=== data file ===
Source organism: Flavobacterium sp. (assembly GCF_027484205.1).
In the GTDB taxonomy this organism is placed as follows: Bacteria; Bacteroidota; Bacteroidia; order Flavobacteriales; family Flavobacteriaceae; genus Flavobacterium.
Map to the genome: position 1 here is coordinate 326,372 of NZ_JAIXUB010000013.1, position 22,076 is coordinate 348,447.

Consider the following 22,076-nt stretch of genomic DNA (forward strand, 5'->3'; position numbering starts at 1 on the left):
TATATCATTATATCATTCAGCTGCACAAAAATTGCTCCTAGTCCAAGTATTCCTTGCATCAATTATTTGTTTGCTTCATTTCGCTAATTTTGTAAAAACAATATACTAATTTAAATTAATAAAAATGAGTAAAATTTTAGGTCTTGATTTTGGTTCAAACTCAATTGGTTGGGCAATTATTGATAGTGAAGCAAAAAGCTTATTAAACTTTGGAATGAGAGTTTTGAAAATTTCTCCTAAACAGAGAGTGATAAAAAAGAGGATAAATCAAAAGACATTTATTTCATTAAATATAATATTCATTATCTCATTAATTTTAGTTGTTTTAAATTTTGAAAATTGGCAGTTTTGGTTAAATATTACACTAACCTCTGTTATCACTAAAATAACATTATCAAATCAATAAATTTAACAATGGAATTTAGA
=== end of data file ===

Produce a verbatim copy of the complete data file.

Source organism: Flavobacterium sp. (assembly GCF_027484205.1).
In the GTDB taxonomy this organism is placed as follows: Bacteria; Bacteroidota; Bacteroidia; order Flavobacteriales; family Flavobacteriaceae; genus Flavobacterium.
Map to the genome: position 1 here is coordinate 326,372 of NZ_JAIXUB010000013.1, position 22,076 is coordinate 348,447.

Consider the following 22,076-nt stretch of genomic DNA (forward strand, 5'->3'; position numbering starts at 1 on the left):
TATATCATTATATCATTCAGCTGCACAAAAATTGCTCCTAGTCCAAGTATTCCTTGCATCAATTATTTGTTTGCTTCATTTCGCTAATTTTGTAAAAACAATATACTAATTTAAATTAATAAAAATGAGTAAAATTTTAGGTCTTGATTTTGGTTCAAACTCAATTGGTTGGGCAATTATTGATAGTGAAGCAAAAAGCTTATTAAACTTTGGAATGAGAGTTTTGAAAATTTCTCCTAAACAGAGAGTGATAAAAAAGAGGATAAATCAAAAGACATTTATTTCATTAAATATAATATTCATTATCTCATTAATTTTAGTTGTTTTAAATTTTGAAAATTGGCAGTTTTGGTTAAATATTACACTAACCTCTGTTATCACTAAAATAACATTATCAAATCAATAAATTTAACAATGGAATTTAGA